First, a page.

In a challenging and competitive business environment, Webranking investigates how well the largest European listed companies meet the growing expectations of stakeholders in terms of transparency and dialogue through digital channels.
As published today by Forbes, Webranking’s latest assessment of Europe’s top 500 companies is out, a “stress test” that provides insights into the health of transparency and dialogue in corporate communications.
Based on stakeholder needs – tracked through annual surveys – the research evaluates companies’ ability to distinguish themselves in an increasingly competitive environment and how they respond to external information requests. The companies that pass this stress test demonstrate an ability to govern their reputation in digital channels: they create an opportunity to build a “premium” status with key stakeholders, which can facilitate access to capital and business markets, help attract the best talent and build capacities for better handling reputational crises.
Considering 50 points out of 100 as the threshold at which companies respond adequately to market requirements, only 92 companies in Europe passed the test in 2014, increasing from 79 companies in 2013, but a 19% pass rate is disappointing. At the other end of the scale, a quarter of companies scored less than 30 points, meaning that they neither present a minimum of content expected by the market nor explain their business in a compelling way.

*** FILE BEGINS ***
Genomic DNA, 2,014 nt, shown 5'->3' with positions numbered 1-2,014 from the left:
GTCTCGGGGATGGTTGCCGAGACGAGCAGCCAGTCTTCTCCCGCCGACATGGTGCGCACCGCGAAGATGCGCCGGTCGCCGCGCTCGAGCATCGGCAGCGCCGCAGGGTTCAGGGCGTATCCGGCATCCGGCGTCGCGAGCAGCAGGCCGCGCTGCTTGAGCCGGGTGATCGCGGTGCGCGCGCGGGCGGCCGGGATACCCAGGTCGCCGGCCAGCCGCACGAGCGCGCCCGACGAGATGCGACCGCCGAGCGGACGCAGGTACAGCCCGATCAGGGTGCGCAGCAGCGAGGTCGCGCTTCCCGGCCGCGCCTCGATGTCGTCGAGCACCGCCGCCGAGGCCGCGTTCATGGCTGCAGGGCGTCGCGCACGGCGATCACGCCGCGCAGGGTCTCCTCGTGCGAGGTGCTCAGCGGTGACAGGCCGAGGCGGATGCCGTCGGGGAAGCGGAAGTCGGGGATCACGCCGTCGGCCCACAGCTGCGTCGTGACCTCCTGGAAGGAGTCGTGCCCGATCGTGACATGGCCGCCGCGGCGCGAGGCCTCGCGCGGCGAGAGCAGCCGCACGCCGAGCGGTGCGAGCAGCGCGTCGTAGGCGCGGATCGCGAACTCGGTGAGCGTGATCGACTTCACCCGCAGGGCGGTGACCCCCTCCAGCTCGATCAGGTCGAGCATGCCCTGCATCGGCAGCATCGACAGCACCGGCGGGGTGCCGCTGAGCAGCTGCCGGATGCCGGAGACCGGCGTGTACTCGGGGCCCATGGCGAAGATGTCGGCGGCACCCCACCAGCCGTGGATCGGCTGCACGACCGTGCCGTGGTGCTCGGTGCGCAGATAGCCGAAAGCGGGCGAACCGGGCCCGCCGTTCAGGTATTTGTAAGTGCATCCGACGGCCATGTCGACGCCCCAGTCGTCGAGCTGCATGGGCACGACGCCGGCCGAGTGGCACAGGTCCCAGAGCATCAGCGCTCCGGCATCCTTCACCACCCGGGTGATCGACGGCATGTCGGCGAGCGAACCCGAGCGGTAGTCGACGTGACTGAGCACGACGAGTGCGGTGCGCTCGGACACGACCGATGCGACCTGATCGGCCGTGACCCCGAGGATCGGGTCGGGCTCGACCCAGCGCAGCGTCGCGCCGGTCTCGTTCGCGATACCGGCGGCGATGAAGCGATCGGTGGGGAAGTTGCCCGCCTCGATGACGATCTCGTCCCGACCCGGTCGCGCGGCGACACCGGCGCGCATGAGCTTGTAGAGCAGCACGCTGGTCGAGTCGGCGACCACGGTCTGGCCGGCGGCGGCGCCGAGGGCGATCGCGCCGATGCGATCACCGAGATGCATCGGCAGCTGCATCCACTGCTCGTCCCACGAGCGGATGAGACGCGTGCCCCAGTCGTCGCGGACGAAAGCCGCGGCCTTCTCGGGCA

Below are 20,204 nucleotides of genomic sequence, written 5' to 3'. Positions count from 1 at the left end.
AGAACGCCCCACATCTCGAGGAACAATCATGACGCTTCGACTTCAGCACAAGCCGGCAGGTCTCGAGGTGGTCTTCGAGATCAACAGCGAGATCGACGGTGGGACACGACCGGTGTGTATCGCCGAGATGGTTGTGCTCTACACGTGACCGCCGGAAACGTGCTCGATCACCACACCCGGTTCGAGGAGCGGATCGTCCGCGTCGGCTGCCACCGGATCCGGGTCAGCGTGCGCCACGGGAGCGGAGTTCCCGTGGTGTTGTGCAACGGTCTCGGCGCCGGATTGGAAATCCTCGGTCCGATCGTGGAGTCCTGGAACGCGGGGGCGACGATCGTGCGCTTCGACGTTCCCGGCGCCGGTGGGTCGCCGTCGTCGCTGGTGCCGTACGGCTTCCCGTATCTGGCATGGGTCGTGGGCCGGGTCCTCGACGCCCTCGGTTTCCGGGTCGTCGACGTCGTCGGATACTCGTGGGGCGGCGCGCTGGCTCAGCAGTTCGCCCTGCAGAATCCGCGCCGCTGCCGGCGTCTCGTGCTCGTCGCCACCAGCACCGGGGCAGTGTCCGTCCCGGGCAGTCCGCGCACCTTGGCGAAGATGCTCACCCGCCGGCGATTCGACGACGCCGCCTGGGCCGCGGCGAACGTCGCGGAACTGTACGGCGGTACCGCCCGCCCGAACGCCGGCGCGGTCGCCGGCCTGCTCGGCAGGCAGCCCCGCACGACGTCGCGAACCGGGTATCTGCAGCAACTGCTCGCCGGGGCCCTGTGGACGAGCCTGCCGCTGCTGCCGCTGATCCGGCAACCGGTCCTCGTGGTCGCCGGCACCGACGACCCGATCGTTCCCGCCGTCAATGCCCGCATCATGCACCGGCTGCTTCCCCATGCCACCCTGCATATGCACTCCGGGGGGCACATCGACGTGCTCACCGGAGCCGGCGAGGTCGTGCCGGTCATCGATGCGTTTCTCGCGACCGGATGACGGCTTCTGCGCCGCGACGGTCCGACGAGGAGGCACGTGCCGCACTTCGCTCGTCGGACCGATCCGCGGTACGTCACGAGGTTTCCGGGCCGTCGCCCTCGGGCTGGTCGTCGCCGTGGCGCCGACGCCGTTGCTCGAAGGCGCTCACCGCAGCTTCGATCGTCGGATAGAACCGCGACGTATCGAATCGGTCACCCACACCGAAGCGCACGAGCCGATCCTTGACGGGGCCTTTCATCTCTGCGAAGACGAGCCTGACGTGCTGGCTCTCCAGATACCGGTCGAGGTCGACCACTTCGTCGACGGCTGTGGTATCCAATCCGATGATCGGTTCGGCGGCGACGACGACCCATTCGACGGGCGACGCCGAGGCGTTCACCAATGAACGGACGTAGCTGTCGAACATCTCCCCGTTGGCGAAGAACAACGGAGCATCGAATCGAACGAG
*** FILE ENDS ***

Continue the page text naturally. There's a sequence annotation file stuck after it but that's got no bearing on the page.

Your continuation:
In spite of the difference between the best and worst performing European companies, there are many positive signs in this year’s Webranking as ever more companies invest in digital communications, evidenced by the fact that almost 55% of companies improved their score. Part of this improvement is driven by the adoption of mobile-friendly responsive websites – up from 11% in 2013 to 24% last year – and engagement with stakeholders on a wider range of digital channels that include social networks such as Twitter and LinkedIn (the proportion of corporate websites linking social channels doubled to 60%).
Taking the largest companies in each country in order to compare like-with-like, Finland retained its position at the head of the scoreboard. It was followed by a narrow margin by its Nordic neighbour Sweden with Germany in third. While Northern countries dominate the country rankings, the podium was made up of three Italian companies: oil giant Eni, gas utility Snam and Telecom Italia. The three best improvers – Friends Life Group (+16.5 points), EDP Renováveis (+16.4) and Nokian Renkaat (+15.3) – hail from the UK, Portugal and Finland, respectively.
Chemicals came out on top with an average of 45 points, led by German giants BASF and Bayer with strong performances also in healthcare (see examples of Lundbeck and Roche), averaging 44.3 points. At the other end, among the disappointments we find retailers (32.5 points) and banks (36.2 points) along with other financial service providers (28.5 points).
Staffan Lindgren, Managing Partner, Comprend: “Despite assessing the biggest multinationals, the stress finds most European companies are not up to the mark. Thankfully, the trend is improving.”
Over the next period, we will publish detailed reports that dig into the specific situation of European industry sectors and their digital communications, starting next week with the insurance sector, followed by banks, oil & gas and construction.
3 Telecom Italia
6 Swedish Match
9 Danske Bank
For further information about Webranking and our company reports, contact Helena Wennergren at firstname.lastname@example.org.